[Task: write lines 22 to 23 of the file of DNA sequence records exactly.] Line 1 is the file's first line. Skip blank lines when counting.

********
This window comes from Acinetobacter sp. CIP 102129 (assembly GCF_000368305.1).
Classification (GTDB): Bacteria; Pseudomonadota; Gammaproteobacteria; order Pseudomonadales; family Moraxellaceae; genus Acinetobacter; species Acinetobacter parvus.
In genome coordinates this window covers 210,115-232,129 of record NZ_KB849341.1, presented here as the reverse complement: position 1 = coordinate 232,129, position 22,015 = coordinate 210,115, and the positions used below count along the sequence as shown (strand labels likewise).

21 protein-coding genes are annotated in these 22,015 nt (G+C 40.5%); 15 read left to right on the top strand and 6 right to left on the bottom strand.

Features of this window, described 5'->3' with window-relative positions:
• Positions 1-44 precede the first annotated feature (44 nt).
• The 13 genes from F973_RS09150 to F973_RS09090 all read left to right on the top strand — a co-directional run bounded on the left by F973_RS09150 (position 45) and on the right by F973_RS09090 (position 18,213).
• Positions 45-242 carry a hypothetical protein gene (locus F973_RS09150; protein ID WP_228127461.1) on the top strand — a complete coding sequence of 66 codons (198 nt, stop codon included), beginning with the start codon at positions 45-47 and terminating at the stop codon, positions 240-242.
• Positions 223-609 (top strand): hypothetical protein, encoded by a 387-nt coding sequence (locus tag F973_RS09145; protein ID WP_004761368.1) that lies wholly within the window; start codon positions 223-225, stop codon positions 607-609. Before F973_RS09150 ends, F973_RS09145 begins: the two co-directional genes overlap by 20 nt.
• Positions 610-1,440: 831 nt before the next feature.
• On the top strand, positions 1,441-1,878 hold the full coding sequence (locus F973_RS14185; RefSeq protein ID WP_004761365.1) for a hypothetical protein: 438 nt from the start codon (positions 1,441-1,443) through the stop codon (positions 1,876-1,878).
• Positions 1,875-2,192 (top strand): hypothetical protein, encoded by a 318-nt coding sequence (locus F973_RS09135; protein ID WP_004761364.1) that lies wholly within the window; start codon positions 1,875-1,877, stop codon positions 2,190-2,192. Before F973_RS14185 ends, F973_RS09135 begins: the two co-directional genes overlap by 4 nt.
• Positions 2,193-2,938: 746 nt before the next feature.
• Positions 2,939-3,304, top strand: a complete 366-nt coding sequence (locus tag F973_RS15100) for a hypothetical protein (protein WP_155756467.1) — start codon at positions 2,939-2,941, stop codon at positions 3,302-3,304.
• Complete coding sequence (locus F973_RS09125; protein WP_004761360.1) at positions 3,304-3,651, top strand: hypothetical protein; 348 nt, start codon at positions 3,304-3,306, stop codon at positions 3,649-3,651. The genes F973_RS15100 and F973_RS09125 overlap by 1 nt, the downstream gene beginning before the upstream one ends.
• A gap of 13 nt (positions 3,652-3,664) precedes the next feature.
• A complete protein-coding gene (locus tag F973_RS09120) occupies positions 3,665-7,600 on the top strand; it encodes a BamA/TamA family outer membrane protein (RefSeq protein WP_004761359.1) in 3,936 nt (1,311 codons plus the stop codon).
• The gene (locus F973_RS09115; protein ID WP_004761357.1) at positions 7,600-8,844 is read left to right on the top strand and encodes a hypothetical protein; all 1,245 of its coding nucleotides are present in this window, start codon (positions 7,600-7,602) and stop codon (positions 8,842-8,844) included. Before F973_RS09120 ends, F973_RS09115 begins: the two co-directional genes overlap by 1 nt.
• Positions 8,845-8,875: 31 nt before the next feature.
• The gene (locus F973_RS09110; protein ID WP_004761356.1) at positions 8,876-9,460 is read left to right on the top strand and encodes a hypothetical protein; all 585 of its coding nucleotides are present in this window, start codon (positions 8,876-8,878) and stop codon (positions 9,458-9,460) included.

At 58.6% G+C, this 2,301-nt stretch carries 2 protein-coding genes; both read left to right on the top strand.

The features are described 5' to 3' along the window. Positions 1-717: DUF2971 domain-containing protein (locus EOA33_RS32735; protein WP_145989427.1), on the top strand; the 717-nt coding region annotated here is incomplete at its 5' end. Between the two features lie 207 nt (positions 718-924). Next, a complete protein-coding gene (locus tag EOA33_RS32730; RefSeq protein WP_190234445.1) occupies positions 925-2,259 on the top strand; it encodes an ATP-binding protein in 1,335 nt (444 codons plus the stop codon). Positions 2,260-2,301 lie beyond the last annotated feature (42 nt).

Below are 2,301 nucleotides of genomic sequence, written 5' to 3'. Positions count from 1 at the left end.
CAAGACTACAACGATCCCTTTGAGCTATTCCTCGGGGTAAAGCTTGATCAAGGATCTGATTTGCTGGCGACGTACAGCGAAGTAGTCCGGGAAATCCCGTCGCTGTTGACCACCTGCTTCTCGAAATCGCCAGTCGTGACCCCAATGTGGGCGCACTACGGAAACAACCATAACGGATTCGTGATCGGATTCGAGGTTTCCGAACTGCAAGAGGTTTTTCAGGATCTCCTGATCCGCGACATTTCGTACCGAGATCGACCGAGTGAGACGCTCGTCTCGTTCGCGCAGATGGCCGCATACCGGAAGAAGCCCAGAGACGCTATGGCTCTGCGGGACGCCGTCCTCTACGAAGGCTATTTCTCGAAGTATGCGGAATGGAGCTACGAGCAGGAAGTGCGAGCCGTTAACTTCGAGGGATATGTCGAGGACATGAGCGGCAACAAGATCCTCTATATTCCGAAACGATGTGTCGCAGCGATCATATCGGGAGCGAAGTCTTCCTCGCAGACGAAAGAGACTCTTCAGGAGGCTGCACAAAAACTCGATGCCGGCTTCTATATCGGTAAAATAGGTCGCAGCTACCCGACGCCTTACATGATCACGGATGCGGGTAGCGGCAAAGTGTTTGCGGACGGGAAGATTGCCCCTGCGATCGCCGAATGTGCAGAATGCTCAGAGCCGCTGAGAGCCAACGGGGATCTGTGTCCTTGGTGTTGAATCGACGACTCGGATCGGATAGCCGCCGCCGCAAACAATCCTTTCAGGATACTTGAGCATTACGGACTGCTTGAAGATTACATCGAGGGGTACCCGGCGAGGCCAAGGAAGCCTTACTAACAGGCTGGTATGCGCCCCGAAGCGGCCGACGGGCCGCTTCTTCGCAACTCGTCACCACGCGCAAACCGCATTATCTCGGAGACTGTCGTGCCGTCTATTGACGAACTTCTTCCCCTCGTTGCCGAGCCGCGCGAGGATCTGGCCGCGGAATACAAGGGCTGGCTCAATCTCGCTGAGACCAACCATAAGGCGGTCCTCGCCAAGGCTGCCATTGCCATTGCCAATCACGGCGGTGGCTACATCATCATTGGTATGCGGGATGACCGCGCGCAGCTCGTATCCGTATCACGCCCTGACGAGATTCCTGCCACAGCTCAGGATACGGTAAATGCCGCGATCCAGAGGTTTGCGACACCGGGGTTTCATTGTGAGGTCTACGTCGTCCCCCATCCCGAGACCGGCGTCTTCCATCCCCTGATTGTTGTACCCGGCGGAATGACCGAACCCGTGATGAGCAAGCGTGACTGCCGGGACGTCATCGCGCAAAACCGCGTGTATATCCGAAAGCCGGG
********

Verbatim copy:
The features are described 5' to 3' along the window. Positions 1-717: DUF2971 domain-containing protein (locus EOA33_RS32735; protein WP_145989427.1), on the top strand; the 717-nt coding region annotated here is incomplete at its 5' end. Between the two features lie 207 nt (positions 718-924). Next, a complete protein-coding gene (locus tag EOA33_RS32730; RefSeq protein WP_190234445.1) occupies positions 925-2,259 on the top strand; it encodes an ATP-binding protein in 1,335 nt (444 codons plus the stop codon). Positions 2,260-2,301 lie beyond the last annotated feature (42 nt).

Below are 2,301 nucleotides of genomic sequence, written 5' to 3'. Positions count from 1 at the left end.